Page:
So, lets think about those lumbermen. Hard, deadly work.  Low pay.  Crappy food.  Wouldn't it be nice to have decent water running through your camp?  

Not far outside of Oscoda, a vertical descent of almost 200 feet along the south shore of the Au Sable River takes you to the Iargo Springs.  (Keep in mind that is an "I", not a "L". Its a font thing.  It's pronounced "eye-ARE-go".)

Stories from centuries past have the Native Americans of the region assembling here. As Europeans moved in to the region, they used it, as well.  The lumberman certainly used it, but with the decline in the lumbering trade, it more or less turned over to a tourist stop...

...and for good reason.

I'll be honest. I was impressed.  Lets face it - places like this are often over-sold in an attempt to make a less than appealing feature neat. How many times have people gone somewhere with grand visions in their head only to be tremendously disappointed?  It won't happen here.  With boardwalks and viewing platforms, one can  easily traverse the springs assuming you can managed the 250+ steps heading down (and, of course, back up again!). 

Certainly, the springs aren't big.  Logs built by the CCC provide little waterfalls not much bigger than three feet (Niagara Falls, they are not!) , but the feel is impressive as these little seeps are scattered across the area.  The weather was pleasant but we can easily imagine the area being much cooler on a hot day given the temps of the frigid water.

The trip was quite fun overall.  I haven't run the totals yet.  The oddest bird was the Northern Mockingbird at Tawas Point (only about 200 miles from where he should be!).  We had a few average beers at Wiltse's Brew Pub and Family Restaurant. Hikes here. Hikes there.  It was hard to believe we crammed it into just a two day period.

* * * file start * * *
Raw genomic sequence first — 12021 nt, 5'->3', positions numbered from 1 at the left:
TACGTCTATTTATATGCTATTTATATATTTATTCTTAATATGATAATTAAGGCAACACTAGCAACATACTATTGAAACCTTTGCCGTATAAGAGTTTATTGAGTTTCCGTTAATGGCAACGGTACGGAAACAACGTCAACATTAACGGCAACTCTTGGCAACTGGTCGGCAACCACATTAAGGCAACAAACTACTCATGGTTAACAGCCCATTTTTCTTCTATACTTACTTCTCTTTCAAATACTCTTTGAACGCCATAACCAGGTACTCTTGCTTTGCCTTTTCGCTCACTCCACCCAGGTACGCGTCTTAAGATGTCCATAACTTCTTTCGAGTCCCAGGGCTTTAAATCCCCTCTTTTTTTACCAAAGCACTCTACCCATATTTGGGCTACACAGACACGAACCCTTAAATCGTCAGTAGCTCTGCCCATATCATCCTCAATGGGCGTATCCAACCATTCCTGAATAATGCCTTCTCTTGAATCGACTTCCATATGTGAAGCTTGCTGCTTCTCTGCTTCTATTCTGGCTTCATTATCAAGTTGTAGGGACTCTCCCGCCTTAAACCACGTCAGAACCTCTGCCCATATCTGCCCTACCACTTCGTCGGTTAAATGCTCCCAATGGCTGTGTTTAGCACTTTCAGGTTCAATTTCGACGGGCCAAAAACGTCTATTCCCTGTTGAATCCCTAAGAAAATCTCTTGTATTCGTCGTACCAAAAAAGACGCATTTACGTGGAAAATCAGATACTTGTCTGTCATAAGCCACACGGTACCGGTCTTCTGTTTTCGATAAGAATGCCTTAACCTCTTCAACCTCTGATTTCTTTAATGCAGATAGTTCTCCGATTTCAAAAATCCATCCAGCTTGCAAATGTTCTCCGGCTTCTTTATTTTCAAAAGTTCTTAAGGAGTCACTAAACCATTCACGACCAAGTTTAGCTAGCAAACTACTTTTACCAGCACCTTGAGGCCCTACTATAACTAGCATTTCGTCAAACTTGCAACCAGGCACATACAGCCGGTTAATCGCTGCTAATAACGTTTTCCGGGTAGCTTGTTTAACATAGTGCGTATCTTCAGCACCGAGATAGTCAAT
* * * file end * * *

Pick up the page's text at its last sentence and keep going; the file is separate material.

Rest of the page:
But for the sure, the take away for us both will be the roaring wings and seeping springs. 

Monday, May 18, 2015

Passerine Pics

For those of you who have no idea how birding works, spring migration is generally the event most folks look forward to.  With thousands millions of song birds (scientifically known as Passerines) winging their way north in their fancy breeding colors, folks like Natalie and I hit the woods and fields looking for that next bird.  

For me, as of late, I have been enjoying photography. If you have been visiting this blog as of late, you already know this, right?  

So, I thought I would share some pics from recent days outside. 

This dashing fellow is the American Redstart.  After flying in from northern South America, they are looking to establish territories like all the other migrants.   These guys, however, do it with a twist. They are known to have two females in two different territories.  You could think of as a dude with two wives (neither of whom who knew the other existed) living on two different sides of a small town.  Oh, what would the neighbors think.... 

The Red-eyed Vireo really does have red eyes. They just don't show up well in this photo.  In any case, their claim to fame is their non-stop singing.  One fellow in the 1950's recorded a Red-eyed Vireo singing his short song over 22,000 times in a 14-hour period.  My head hurts just thinking about it...

Fortunately for photographers, the Black-throated Green Warbler has the nice habit of feeding low in the trees. This matches their tendency to nest low, as well.

Tree Swallows have to be one of the most eye-catching birds out there.  If you catch of glimpse of them in sunlight, the structure of the feather reflects light not unlike that rainbow sheen coming from the oil drop on your driveway.  When the light goes away, so does the color.  Amazing. 

With today being the 18th of May, there is a solid 10 days of migration left. In fact, there is a few more as some birds are still moving through the region in the opening days of June. Unfortunately, the trees will be leafed out.  

We'll do the best we can. Maybe I'll have a few more pics to share in a few days....